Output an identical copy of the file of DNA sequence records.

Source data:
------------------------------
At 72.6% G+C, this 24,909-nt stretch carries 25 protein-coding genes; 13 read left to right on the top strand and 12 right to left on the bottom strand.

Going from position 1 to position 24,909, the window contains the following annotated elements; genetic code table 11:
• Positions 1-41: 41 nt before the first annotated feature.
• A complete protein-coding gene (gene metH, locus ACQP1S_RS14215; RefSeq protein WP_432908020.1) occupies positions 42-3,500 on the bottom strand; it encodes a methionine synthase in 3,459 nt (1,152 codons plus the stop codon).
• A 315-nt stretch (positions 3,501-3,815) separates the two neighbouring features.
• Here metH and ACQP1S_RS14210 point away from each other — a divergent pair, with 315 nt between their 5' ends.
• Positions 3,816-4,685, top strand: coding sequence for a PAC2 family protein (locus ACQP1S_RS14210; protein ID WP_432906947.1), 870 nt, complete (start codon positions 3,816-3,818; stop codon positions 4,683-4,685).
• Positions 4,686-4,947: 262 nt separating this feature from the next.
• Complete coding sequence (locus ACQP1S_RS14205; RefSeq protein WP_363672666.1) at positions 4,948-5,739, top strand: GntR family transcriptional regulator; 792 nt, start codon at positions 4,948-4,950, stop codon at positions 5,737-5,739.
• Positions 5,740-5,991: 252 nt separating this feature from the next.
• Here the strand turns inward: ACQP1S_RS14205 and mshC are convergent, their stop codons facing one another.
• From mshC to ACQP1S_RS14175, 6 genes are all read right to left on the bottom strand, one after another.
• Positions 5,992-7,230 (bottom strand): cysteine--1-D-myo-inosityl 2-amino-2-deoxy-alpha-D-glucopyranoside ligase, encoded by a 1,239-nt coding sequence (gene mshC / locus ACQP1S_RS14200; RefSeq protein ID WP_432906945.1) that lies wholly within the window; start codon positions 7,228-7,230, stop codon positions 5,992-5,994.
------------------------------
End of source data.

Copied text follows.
At 72.6% G+C, this 24,909-nt stretch carries 25 protein-coding genes; 13 read left to right on the top strand and 12 right to left on the bottom strand.

Going from position 1 to position 24,909, the window contains the following annotated elements; genetic code table 11:
• Positions 1-41: 41 nt before the first annotated feature.
• A complete protein-coding gene (gene metH, locus ACQP1S_RS14215; RefSeq protein WP_432908020.1) occupies positions 42-3,500 on the bottom strand; it encodes a methionine synthase in 3,459 nt (1,152 codons plus the stop codon).
• A 315-nt stretch (positions 3,501-3,815) separates the two neighbouring features.
• Here metH and ACQP1S_RS14210 point away from each other — a divergent pair, with 315 nt between their 5' ends.
• Positions 3,816-4,685, top strand: coding sequence for a PAC2 family protein (locus ACQP1S_RS14210; protein ID WP_432906947.1), 870 nt, complete (start codon positions 3,816-3,818; stop codon positions 4,683-4,685).
• Positions 4,686-4,947: 262 nt separating this feature from the next.
• Complete coding sequence (locus ACQP1S_RS14205; RefSeq protein WP_363672666.1) at positions 4,948-5,739, top strand: GntR family transcriptional regulator; 792 nt, start codon at positions 4,948-4,950, stop codon at positions 5,737-5,739.
• Positions 5,740-5,991: 252 nt separating this feature from the next.
• Here the strand turns inward: ACQP1S_RS14205 and mshC are convergent, their stop codons facing one another.
• From mshC to ACQP1S_RS14175, 6 genes are all read right to left on the bottom strand, one after another.
• Positions 5,992-7,230 (bottom strand): cysteine--1-D-myo-inosityl 2-amino-2-deoxy-alpha-D-glucopyranoside ligase, encoded by a 1,239-nt coding sequence (gene mshC / locus ACQP1S_RS14200; RefSeq protein ID WP_432906945.1) that lies wholly within the window; start codon positions 7,228-7,230, stop codon positions 5,992-5,994.